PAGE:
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Those sucked into the sub-prime mortgage fiasco are systematically being spit back out as the Anderson County’s torrid foreclosure pace closes in on 100 for the year.
Through November there have been 94 foreclosures in Anderson County, and at least six more are scheduled for December, according to Lawrenceburg attorney Bill Patrick, who presides as master commissioner over foreclosure sales.
Patrick said there were five foreclosures scheduled for last Friday, but three were temporarily postponed.
“They’ll be back,” he said. “One was due to a bankruptcy filing. It won’t stop it, but will slow it down.”
The problem here mirrors the nationwide sub-prime problem that has resulted in millions of families losing their homes. Simply put, millions of people over the past several years were allowed to borrow 100 percent of a home’s value and roll into the mortgage normal closing costs and fees.
Not only were most upside-down on the home once they moved in, the problem was compounded because most signed adjustable rate mortgages that allow mortgage companies to dramatically increase interest rates between three and five years into the loan.
“These in Anderson County are practically all secondary market loans — sub-prime loans,” said Patrick. “The overwhelming majority had no down payments and variable rate loans.”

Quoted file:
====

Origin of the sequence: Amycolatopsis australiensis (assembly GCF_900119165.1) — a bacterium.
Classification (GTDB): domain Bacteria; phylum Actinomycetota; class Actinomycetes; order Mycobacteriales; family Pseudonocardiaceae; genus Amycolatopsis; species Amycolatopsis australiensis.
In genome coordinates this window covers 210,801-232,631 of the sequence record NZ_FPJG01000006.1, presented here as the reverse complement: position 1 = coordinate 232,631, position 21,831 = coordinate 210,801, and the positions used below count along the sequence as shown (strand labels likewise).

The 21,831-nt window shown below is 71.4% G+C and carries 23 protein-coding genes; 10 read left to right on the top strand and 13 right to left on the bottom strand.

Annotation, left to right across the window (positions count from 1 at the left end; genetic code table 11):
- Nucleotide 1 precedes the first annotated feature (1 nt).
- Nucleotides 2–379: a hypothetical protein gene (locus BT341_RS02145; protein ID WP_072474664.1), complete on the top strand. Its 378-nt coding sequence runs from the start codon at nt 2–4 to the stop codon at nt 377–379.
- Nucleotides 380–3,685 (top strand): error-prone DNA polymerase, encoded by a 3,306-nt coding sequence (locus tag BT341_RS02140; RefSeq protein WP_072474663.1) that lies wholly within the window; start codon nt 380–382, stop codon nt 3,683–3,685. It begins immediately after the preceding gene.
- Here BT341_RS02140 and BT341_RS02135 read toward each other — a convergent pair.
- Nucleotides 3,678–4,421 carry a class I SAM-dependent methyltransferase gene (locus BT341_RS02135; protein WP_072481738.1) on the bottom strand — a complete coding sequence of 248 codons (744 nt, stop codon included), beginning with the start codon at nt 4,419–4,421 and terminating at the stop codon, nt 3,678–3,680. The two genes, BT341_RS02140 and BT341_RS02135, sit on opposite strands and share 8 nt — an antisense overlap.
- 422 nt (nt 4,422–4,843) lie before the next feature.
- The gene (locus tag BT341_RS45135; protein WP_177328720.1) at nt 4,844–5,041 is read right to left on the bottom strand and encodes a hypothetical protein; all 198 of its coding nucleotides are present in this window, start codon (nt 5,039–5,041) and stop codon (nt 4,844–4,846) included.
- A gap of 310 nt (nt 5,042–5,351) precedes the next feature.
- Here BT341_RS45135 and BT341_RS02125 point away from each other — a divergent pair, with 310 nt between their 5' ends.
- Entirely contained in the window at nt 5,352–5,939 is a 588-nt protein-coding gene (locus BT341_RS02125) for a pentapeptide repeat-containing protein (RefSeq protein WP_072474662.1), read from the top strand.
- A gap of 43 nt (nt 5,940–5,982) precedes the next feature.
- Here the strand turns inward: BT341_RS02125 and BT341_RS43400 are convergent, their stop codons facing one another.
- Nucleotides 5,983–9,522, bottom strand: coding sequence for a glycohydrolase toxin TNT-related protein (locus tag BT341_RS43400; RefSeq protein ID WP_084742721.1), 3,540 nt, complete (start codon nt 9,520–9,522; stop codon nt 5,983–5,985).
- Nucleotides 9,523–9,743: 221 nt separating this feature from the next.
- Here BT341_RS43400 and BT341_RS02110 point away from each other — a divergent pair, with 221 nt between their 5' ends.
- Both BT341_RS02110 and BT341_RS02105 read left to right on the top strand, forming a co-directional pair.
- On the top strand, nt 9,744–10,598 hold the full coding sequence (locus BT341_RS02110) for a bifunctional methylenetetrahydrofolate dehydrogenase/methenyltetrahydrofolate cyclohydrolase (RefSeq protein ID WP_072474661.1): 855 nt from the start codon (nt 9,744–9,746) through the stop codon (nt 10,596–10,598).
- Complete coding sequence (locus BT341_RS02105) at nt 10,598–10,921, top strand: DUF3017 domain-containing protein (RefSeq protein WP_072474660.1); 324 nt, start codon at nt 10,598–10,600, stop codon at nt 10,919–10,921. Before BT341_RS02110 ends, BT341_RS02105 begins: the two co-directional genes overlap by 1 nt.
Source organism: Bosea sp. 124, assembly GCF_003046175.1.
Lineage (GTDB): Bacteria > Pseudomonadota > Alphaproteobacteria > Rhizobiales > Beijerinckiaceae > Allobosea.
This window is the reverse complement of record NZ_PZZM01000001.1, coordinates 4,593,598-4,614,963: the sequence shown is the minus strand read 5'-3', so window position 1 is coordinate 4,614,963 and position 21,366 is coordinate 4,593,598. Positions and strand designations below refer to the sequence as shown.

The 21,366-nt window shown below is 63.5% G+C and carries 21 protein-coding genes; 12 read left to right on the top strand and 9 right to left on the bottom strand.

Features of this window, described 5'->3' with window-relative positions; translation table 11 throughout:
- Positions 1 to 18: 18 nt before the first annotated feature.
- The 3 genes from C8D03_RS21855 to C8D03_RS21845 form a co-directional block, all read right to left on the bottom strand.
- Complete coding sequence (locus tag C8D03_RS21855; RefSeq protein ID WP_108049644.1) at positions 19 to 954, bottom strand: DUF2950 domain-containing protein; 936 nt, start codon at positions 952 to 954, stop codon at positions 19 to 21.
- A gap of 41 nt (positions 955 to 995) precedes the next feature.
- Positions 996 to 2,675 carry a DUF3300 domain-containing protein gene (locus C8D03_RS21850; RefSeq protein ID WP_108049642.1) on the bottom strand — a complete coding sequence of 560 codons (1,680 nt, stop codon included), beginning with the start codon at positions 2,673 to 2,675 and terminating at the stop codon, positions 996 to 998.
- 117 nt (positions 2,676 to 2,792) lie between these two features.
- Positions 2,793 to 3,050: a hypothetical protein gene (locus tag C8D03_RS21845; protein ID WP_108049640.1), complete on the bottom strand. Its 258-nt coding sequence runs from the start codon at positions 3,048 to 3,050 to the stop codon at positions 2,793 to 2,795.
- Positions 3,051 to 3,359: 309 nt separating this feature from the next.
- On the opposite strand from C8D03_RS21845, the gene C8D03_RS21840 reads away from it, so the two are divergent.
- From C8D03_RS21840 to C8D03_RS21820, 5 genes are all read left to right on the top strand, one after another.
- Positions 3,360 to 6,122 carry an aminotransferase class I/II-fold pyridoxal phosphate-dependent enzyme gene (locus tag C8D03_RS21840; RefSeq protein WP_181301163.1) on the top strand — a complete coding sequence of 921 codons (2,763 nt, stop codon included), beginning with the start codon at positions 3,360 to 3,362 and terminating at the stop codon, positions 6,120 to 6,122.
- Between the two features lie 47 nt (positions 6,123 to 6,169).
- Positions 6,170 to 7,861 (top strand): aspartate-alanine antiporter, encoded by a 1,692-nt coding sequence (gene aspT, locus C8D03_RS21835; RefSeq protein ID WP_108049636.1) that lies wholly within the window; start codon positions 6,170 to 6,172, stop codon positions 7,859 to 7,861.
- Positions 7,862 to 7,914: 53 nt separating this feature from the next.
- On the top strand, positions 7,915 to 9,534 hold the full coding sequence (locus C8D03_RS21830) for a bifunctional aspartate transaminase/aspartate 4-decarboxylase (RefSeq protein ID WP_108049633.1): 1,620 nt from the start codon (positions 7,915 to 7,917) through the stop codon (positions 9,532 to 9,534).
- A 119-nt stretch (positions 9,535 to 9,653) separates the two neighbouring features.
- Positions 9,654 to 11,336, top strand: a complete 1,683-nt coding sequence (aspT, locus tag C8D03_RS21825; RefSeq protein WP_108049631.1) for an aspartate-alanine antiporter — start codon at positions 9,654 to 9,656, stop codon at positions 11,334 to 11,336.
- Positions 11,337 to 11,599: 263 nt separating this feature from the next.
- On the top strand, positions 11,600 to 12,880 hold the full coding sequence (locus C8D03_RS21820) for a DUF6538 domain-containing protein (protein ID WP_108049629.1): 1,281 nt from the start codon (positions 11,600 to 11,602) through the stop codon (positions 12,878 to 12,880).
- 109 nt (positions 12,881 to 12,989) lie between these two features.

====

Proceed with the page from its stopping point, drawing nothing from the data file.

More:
Patrick said one person who lost a home last week saw his interest rate skyrocket from 6 percent to 11.5 percent.
“The monthly payment went from $600 to $2,000,” he said. “Of course most of that payment is interest and it just leaves people strapped.
“If someone was spending 35 to 40 percent of their income on their mortgage, all of a sudden it goes to 100 percent of their income and they just can’t do it.”
Patrick said few if any of the county’s residential foreclosures are from local banks.
“It’s rare to see any of the local banks foreclose,” he said. “They generally only loan about 80 percent of a home’s value. Even if they have a rate that’s adjustable, the customer usually has the financial strength to make the higher payments.”
The foreclosures have left a glut of vacant homes across the county, owned by finance companies who can’t find buyers for them.
In years past, finding buyers for foreclosed homes wasn’t nearly as difficult as it is today. Patrick said. Contractors looking for fixer-uppers would often attend the sales, as would other prospective buyers.
“Most of the people showing up to bid now are from banks,” he said.
As for the nearly 100 families who have been booted from their homes, Patrick said he isn’t sure where they end up.
“I don’t know, because they are usually gone before the foreclosure is finalized,” he said. “A lot of them tend to vacate the home as soon as the foreclosure process begins. I sometimes tell them that it isn’t necessary because the process can take six months, and they can save money to go somewhere else.”
Patrick said he doesn’t expect to see a decline in the foreclosure rate anytime soon.
“We do most of Farm Credit Service’s credit work,” he said.
“They are telling their loan officers not to expect an upturn in residential housing loans until 2011, so it looks like it could be flat for another two years at least.”